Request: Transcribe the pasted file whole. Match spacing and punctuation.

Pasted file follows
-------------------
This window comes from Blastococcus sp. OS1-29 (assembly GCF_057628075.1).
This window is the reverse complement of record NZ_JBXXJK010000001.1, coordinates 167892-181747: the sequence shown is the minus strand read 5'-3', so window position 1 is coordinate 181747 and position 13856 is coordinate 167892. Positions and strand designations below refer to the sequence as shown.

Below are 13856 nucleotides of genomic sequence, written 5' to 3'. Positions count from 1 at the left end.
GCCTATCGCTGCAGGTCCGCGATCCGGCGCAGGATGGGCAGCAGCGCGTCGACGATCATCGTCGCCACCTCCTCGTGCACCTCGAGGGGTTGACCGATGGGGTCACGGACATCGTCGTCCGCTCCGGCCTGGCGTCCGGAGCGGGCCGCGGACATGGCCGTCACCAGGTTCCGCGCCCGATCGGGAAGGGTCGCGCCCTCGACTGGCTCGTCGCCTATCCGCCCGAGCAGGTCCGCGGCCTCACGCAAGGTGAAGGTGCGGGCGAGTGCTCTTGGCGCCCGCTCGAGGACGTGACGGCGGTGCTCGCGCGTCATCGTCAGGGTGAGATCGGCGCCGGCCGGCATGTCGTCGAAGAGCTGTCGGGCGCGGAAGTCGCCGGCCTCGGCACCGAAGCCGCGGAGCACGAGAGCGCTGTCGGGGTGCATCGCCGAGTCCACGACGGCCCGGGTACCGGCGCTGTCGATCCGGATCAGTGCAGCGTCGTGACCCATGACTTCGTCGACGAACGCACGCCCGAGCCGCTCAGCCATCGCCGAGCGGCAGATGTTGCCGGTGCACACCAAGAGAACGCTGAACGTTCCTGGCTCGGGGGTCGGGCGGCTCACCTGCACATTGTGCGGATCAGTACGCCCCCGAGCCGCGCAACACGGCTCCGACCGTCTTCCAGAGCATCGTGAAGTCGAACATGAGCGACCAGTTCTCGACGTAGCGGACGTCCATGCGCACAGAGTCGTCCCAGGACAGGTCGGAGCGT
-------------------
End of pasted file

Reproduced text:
This window comes from Blastococcus sp. OS1-29 (assembly GCF_057628075.1).
This window is the reverse complement of record NZ_JBXXJK010000001.1, coordinates 167892-181747: the sequence shown is the minus strand read 5'-3', so window position 1 is coordinate 181747 and position 13856 is coordinate 167892. Positions and strand designations below refer to the sequence as shown.

Below are 13856 nucleotides of genomic sequence, written 5' to 3'. Positions count from 1 at the left end.
GCCTATCGCTGCAGGTCCGCGATCCGGCGCAGGATGGGCAGCAGCGCGTCGACGATCATCGTCGCCACCTCCTCGTGCACCTCGAGGGGTTGACCGATGGGGTCACGGACATCGTCGTCCGCTCCGGCCTGGCGTCCGGAGCGGGCCGCGGACATGGCCGTCACCAGGTTCCGCGCCCGATCGGGAAGGGTCGCGCCCTCGACTGGCTCGTCGCCTATCCGCCCGAGCAGGTCCGCGGCCTCACGCAAGGTGAAGGTGCGGGCGAGTGCTCTTGGCGCCCGCTCGAGGACGTGACGGCGGTGCTCGCGCGTCATCGTCAGGGTGAGATCGGCGCCGGCCGGCATGTCGTCGAAGAGCTGTCGGGCGCGGAAGTCGCCGGCCTCGGCACCGAAGCCGCGGAGCACGAGAGCGCTGTCGGGGTGCATCGCCGAGTCCACGACGGCCCGGGTACCGGCGCTGTCGATCCGGATCAGTGCAGCGTCGTGACCCATGACTTCGTCGACGAACGCACGCCCGAGCCGCTCAGCCATCGCCGAGCGGCAGATGTTGCCGGTGCACACCAAGAGAACGCTGAACGTTCCTGGCTCGGGGGTCGGGCGGCTCACCTGCACATTGTGCGGATCAGTACGCCCCCGAGCCGCGCAACACGGCTCCGACCGTCTTCCAGAGCATCGTGAAGTCGAACATGAGCGACCAGTTCTCGACGTAGCGGACGTCCATGCGCACAGAGTCGTCCCAGGACAGGTCGGAGCGT